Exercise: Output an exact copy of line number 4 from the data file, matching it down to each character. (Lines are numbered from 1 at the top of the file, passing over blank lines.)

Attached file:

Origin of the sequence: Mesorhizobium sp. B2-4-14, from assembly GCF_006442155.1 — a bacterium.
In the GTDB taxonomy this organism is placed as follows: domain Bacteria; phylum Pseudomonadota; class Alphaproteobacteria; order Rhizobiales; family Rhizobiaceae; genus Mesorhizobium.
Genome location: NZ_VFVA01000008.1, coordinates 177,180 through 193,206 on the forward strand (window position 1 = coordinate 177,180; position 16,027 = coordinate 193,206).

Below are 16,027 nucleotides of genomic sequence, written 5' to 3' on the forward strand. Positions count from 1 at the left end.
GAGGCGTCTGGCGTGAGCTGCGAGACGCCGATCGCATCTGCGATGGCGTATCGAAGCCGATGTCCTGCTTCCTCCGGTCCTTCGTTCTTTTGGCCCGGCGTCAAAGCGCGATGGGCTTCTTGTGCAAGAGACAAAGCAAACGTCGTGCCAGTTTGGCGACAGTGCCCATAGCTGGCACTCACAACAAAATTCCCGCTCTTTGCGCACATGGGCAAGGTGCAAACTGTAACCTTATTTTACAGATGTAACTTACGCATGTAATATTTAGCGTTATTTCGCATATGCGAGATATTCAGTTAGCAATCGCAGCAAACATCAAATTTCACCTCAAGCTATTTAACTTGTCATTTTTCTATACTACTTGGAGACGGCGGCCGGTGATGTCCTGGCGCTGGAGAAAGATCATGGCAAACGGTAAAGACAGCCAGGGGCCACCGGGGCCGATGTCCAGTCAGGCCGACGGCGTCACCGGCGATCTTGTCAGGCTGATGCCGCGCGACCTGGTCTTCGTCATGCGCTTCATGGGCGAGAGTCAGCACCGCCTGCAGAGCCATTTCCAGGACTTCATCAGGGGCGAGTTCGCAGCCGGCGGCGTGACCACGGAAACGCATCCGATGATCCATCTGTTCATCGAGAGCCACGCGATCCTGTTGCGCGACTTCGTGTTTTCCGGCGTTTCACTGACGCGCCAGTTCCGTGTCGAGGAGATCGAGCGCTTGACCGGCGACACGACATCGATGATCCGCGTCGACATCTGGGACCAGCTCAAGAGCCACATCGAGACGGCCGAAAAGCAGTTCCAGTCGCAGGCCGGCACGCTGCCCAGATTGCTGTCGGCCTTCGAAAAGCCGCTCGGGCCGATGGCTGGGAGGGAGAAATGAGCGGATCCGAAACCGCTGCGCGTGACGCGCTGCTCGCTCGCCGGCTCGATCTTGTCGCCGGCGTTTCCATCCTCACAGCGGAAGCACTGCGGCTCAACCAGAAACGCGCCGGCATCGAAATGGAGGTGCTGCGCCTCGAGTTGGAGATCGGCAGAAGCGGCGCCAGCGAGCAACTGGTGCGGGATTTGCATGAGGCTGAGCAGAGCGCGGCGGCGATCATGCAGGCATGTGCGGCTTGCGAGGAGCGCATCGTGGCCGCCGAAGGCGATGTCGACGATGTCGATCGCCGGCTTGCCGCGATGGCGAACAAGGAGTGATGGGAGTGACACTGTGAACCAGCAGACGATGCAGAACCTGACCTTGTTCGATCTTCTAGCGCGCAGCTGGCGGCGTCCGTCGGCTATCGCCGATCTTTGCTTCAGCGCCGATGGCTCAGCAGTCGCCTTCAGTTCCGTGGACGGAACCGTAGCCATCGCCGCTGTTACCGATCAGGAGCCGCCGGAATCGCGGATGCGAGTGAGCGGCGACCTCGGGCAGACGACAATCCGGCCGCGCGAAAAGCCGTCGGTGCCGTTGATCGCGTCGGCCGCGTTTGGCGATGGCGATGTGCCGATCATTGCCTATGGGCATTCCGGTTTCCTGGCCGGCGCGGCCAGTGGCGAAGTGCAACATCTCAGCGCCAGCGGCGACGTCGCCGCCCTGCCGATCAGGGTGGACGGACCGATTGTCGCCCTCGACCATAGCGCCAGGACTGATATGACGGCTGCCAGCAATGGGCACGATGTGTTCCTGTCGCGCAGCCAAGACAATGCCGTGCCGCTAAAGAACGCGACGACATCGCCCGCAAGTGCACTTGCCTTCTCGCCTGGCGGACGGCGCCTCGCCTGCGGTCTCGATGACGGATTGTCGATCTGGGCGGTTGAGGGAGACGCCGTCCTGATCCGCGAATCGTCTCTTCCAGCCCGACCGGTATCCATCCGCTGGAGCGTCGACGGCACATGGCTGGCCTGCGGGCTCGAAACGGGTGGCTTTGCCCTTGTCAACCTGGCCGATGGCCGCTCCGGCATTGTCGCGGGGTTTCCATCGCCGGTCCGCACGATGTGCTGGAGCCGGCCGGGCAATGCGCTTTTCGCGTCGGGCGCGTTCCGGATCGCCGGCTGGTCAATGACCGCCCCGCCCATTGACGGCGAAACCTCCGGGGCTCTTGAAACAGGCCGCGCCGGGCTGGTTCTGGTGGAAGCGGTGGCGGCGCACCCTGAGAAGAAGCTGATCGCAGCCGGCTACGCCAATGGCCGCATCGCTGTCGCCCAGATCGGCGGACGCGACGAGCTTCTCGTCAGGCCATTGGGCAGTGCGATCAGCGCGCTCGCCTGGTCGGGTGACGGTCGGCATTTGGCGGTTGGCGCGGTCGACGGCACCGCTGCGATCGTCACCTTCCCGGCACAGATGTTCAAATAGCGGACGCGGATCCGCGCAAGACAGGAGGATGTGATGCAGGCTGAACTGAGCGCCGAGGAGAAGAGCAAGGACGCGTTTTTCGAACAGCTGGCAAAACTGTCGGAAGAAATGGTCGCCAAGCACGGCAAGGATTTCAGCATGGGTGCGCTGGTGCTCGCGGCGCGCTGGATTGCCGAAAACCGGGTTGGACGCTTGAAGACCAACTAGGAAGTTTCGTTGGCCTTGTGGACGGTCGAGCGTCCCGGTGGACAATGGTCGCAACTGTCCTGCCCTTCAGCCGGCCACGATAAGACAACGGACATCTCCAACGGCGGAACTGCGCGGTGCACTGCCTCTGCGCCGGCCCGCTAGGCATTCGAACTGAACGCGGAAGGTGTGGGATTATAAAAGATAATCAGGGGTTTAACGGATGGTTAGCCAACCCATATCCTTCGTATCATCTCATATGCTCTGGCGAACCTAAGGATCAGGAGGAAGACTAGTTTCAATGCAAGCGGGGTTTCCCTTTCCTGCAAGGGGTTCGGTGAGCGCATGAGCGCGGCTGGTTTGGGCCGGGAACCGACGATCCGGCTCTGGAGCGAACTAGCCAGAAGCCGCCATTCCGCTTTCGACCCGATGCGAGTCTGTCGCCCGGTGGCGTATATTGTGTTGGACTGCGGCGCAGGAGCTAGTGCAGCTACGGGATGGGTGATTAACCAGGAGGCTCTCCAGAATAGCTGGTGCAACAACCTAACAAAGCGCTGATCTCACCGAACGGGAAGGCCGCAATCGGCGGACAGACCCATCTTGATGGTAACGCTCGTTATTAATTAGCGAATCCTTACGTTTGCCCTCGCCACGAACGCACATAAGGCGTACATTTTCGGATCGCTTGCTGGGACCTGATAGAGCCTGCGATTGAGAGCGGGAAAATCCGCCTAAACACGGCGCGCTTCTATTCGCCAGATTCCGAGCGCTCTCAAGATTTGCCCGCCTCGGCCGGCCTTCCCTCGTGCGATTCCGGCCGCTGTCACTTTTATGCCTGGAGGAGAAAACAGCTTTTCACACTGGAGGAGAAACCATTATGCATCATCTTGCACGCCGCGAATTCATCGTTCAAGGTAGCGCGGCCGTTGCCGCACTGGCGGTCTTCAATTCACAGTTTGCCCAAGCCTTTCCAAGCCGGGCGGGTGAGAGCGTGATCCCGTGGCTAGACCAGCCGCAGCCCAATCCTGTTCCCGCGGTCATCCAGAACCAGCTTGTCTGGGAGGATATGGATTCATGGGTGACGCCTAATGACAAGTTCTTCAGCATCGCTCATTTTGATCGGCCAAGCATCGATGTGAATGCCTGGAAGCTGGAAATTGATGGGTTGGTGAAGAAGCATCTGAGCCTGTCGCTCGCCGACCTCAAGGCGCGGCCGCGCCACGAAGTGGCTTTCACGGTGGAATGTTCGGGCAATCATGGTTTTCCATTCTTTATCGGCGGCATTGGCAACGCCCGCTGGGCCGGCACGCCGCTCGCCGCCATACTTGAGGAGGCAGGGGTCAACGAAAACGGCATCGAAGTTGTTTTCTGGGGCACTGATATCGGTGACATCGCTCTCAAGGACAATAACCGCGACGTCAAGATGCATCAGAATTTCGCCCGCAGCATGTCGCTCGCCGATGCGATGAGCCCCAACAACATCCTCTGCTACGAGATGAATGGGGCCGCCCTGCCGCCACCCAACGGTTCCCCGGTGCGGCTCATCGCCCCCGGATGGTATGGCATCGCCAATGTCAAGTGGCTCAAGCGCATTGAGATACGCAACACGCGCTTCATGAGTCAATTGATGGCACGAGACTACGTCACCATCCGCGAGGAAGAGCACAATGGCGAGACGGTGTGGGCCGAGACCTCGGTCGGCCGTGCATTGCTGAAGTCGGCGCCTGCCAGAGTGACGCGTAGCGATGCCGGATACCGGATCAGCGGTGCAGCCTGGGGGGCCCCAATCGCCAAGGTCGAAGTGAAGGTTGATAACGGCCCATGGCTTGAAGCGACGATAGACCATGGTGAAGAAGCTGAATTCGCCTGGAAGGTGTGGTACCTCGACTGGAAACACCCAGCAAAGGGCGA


Below are 16,027 nucleotides of genomic sequence, written 5' to 3' on the forward strand. Positions count from 1 at the left end.